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Regular-season pitch clocks this year are a real possibility

Major League Baseball will implement a 20-second pitch clock for spring training games, and sources told ESPN that adding it for this regular season is a real possibility.

MLB announced the parameters for the clock in spring training Friday, outlining an easing-in period early in spring training during which the clock will operate without penalty for pitchers or hitters who run afoul.

MLB says the pitch clock will not be enforced during games this weekend.

"Later in spring training," the league said in a release, it could instruct umpires to assess ball-or-strike penalties for clock violations.

The league continues to negotiate with the MLB Players Association about the possibility of implementing the clock in the regular season this year, but commissioner Rob Manfred can unilaterally impose a clock should the talks fall apart.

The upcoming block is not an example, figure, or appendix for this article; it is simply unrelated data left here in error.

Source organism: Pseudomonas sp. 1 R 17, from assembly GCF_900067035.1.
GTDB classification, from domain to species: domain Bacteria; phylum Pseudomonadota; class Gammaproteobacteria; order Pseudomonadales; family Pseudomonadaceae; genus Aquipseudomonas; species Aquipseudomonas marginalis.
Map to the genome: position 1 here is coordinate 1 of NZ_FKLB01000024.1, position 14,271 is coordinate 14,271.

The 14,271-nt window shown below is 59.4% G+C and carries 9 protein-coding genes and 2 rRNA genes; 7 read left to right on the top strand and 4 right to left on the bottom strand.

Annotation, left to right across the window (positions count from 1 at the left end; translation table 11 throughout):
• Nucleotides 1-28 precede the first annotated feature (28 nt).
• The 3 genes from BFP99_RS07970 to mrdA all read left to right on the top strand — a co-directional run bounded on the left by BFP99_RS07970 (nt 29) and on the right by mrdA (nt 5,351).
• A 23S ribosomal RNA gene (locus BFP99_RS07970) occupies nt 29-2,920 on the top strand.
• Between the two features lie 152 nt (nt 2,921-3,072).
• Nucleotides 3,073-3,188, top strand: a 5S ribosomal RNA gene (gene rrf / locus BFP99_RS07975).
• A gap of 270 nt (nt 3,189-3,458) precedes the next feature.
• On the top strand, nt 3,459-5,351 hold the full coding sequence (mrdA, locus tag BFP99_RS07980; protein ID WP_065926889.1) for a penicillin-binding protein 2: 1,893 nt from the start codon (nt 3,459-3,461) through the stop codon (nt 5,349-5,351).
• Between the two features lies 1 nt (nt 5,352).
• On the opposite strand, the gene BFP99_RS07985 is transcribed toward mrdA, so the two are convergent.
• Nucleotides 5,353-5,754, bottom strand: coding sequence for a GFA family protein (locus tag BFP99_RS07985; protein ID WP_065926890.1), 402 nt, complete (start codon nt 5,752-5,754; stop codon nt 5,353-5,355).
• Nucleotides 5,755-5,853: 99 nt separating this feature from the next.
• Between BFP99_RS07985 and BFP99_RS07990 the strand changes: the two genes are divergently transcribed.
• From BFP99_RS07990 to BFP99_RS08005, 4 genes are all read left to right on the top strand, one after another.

A pitch clock, which the league hopes will shave significant time off the average game time of 3 hours, 4 minutes in 2018, has been used in the minor leagues since 2015.

The clock does not run on the first pitch of a plate appearance and starts when the pitcher receives the ball from the catcher. If the batter isn't in the box with five seconds left on the clock, umpires can assess him a strike. The pitcher must begin his windup or come to a set position before the expiration of the clock to avoid being penalized a ball.

Other details include:

  • The clock is reset to 20 seconds when the pitcher steps off the rubber or attempts a pickoff

  • The clock is not used on the pitch following a foul ball, a mound visit and an umpire calling timeout (except when replacing a ball in the dirt)

  • The pitcher must be in the dirt circle surrounding the mound and the catcher in the catcher's box for the clock to start

The Associated Press contributed to this report.